Best SEO Podcast 320 – A 15 Point Checklist for Publishing Content

By | September 3, 2019

2016-04-29 Podcast 320 Chris: Hi and welcome to the SEO Podcast Unknown
Secrets of Internet Marketing. My name is Chris Burres, owner of eWebResults. Chuck: I am Charles Lewis, your Client Results
Advocate. Chris: Welcome back to another fun-filled
edition of our podcast, this is podcast number 320. Chuck: 320. I don’t know how to do that in sign language. Chris: 3-2-0. That’s probably not right. As always, we have a tip from our previous
podcast, and our tip is paid social should be part of your content marketing strategy. Chuck: You put all that time into writing
great content, and you want to get some social activity, boosted posts, sponsored ads and
sponsored tweets are the way to go. Chris: Excellent! Please remember we are filming live from Houston,
Texas, and we, us are your friendly local neighborhood — Chris & Chuck: …Top Position Snatchers. Chris: And our mantra is — Chuck: …do not be a douche. Chris: Don’t be a douche, it’s not a good
look. Hey, we have a great article for you today. Once we get into the meat, and what’s the
title of the article? Chuck: So “A 15-Point Checklist to Make Sure
You’re Publishing Worthwhile Content”. Punch in the face to Julia McCoy, she’s like
Senior Editor over there at SEJ and the great folks over at Search Engine Journal. 15-point checklist, right? Make sure you’re publishing good content. Chris: Checklists are just paramount. Chuck: Yeah, checklists work. Chris: If they use them on airplanes to make
sure that you don’t crash, it’s probably good for you also. Chuck: Exactly. Chris: Hey, if you’re in a position to, have
some sort of electrical device, by the way, I’m going to turn mine on “vibrate” because
it rang moments ago. What should they do Chuck? Chuck: You should shiko us. Chris: Shiko! Chuck: That’s a share, like and a follow. And when you do that, make sure you tag us
in it, @eWebResults @BestSEOPodcast. Use the #SEOPodcast, this is number… I almost threw in the wrong figure. 320. Chris: We just don’t do sign language for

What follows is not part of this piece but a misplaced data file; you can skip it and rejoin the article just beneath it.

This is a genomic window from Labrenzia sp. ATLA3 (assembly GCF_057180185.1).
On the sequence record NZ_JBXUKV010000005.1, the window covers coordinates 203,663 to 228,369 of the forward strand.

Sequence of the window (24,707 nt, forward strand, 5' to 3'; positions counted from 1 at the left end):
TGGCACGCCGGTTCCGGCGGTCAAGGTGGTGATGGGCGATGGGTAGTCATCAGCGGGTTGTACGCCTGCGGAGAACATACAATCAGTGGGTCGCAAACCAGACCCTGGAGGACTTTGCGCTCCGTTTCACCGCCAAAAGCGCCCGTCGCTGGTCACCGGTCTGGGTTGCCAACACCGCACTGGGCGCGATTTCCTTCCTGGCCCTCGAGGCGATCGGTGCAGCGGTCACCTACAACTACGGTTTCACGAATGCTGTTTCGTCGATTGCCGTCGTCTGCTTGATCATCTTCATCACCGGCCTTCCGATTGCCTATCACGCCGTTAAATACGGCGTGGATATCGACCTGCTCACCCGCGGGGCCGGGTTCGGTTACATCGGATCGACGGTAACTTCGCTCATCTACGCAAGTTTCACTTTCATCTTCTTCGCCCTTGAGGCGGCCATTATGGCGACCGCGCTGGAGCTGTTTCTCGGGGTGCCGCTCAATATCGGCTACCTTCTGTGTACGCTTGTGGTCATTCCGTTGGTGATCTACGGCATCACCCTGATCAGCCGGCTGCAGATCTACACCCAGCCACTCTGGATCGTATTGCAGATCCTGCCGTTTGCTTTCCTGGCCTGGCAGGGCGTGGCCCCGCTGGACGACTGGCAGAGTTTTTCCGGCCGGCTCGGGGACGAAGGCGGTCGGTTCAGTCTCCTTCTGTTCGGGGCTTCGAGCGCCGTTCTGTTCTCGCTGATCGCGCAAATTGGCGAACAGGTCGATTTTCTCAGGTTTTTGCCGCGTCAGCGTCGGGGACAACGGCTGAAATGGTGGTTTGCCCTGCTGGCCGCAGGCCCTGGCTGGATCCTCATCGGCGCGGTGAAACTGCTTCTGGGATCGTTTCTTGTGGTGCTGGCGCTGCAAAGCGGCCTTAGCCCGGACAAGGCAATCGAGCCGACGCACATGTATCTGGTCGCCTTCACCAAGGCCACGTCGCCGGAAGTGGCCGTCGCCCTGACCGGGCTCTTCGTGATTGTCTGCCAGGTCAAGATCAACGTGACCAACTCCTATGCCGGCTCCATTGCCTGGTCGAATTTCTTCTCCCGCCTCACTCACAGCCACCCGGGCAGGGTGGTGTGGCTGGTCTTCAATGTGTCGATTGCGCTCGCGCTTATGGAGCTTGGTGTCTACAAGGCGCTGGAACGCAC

the T’s. Chuck: Yeah, exactly. Hit us up, that way, we can follow you back
and do all of our social networking stuff. Chris: Excellent! Hey, if this is the first time you’ve listened
to the podcast, howdy, welcome to the podcast. Chuck: Welcome, glad to have you. Chris: Yes, if you’ve listened to this podcast
before, then you know what we are about to skip. The way this works is, if we don’t get a review
or we don’t get at least 10 shikos: share, like, follows on any one of our platforms,
then we tell you exactly how to write a review. If we do get a review and we get more than
10 shikos: share, like or follows, on any one of our platforms — Chuck: Then we skip this part. Chris: Then we don’t tell you how to write
a review. We will tell you how to shiko us though. It was pretty important. There’s a lot of different platforms you can
use.– Chuck: eWebResults Chris:– Chuck: eWebResults Chris:– Chuck: eWebResults Chris:– Chuck: eWebResults Chris: And– Chuck: eWebResults Chris: All of those will take you to — Chuck: …one of our pages where you can shiko
us, share, like and follow, and the whole concept ladies and gentlemen is engagement. We really want to engage with you, and that’s
how you can engage with us, shiko us. Chris: Alright. If you’re a PHP genius or a WordPress guru,
give us a call, submit an audio résumé. Chuck: We shiko back, let me just throw that
in there for those who were wondering. Chris: Yeah, we shiko back. So our phone number for an audio résumé
is 713-510-7846. If you would like a free website analysis,
you can get a comprehensive website analysis, all you need to do is go to Chuck: Click the free website analysis button,
submit your name, email, web address, that sort of stuff, then you’d get a call back
from Chris, he’ll try to get some background info, and we’ll give you a free, keyword:
comprehensive website analysis. Totally worth it, probably got some value